Nour Al Ali (Bloomberg) — In its bid to make the United Arab Emirates city the “safest electronic city in the world,” the Dubai Electronic Security Center (DESC) is looking to expand its Emirati-only workforce by 50 percent this year.
The center, which has a budget of millions of dollars, monitors and researches potential electronic incidents that may affect governmental institutes. To do that, the relatively new center, established in 2014, is looking to hire 30 more people, totaling to about 90 people in its workforce.
“We want to look for U.A.E. nationals because we believe in the national resource,” said Amer Sharaf, director of compliance support and alliances at DESC, in an interview. Foreigners will only work in a consultant capacity, he added. “It’s 100 percent U.A.E. nationals. We are proud of that and want to keep it like that.”
As cybersecurity concerns grow in the region, Dubai has been on high alert. DESC has been focusing on ensuring the security of transport and energy sectors, especially following the “Shamoon 2” virus that targeted government agencies and companies in Saudi Arabia. Dubai has had no recorded incidents of the virus, Sharaf said.
Some Dubai government institutes faced email phishing attempts, and other small incidents in the last six months, Sharaf said, declining to elaborate further.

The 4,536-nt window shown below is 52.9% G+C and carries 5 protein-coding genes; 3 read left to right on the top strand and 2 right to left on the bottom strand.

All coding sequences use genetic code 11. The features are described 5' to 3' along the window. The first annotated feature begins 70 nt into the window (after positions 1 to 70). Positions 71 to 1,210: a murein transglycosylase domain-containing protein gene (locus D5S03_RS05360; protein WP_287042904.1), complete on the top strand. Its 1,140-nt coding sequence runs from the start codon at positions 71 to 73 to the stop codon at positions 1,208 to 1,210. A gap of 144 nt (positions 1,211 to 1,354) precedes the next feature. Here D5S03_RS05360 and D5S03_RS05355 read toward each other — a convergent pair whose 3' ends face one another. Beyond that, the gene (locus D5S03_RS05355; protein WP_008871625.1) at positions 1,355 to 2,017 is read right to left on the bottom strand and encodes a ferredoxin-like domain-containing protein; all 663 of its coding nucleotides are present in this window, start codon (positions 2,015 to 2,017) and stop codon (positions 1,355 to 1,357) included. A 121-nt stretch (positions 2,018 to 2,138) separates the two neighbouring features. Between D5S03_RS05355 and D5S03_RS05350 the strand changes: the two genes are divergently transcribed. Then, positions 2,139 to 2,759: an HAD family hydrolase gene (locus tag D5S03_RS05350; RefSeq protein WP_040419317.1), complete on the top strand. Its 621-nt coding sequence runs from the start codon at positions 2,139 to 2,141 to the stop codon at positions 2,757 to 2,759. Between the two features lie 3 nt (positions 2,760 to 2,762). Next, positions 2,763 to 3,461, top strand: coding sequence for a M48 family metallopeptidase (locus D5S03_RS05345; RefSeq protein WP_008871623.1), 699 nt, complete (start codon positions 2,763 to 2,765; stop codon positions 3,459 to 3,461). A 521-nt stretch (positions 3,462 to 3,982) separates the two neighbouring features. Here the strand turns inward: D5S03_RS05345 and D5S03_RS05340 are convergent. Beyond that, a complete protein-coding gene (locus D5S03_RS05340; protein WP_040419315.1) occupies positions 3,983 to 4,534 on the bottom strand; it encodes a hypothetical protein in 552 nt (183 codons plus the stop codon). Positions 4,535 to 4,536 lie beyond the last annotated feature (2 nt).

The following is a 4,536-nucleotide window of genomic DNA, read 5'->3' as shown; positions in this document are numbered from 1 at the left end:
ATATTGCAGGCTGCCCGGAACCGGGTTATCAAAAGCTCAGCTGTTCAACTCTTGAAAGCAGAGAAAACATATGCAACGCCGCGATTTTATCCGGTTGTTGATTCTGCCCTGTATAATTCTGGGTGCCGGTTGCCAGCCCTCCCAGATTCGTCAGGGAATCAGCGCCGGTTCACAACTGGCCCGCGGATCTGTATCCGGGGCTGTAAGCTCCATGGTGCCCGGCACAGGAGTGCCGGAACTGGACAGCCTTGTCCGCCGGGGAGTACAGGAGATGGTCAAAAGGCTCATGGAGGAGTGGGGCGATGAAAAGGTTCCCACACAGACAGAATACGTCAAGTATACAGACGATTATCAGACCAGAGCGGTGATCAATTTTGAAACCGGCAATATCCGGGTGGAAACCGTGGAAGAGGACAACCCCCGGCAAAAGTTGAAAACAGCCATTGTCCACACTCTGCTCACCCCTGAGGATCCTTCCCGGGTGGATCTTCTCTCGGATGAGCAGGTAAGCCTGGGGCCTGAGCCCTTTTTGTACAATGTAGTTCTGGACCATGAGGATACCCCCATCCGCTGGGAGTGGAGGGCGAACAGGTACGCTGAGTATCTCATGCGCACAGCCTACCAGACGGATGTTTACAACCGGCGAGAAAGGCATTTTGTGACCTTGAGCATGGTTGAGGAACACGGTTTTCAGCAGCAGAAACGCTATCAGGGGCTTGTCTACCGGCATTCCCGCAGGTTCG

DESC is only just beginning to seek publicity, via sponsoring conferences and participating in round tables and career fairs. They are looking to hire individuals with a cybersecurity and forensics background, Sharaf explained. Women account for 35 percent of its workforce.
Finding the appropriate national workforce may prove difficult. “We feel we can do more,” Sharaf said. “There is kind of a shortage. Graduates are coming, but they don’t have hands-on experience,” he said, explaining that they are working alongside universities and Dubai’s Knowledge and Human Development Authority to put together a curriculum to familiarize potential employees with cybersecurity concepts.
DESC has been researching technologies that currently lack regulation such as cloud computing, autonomous vehicles, and block-chain. It also plans to introduce a cybersecurity strategy for Dubai sometime this month, Sharaf said. It will be rolled out to their government stakeholders, he said, declining to provide further information.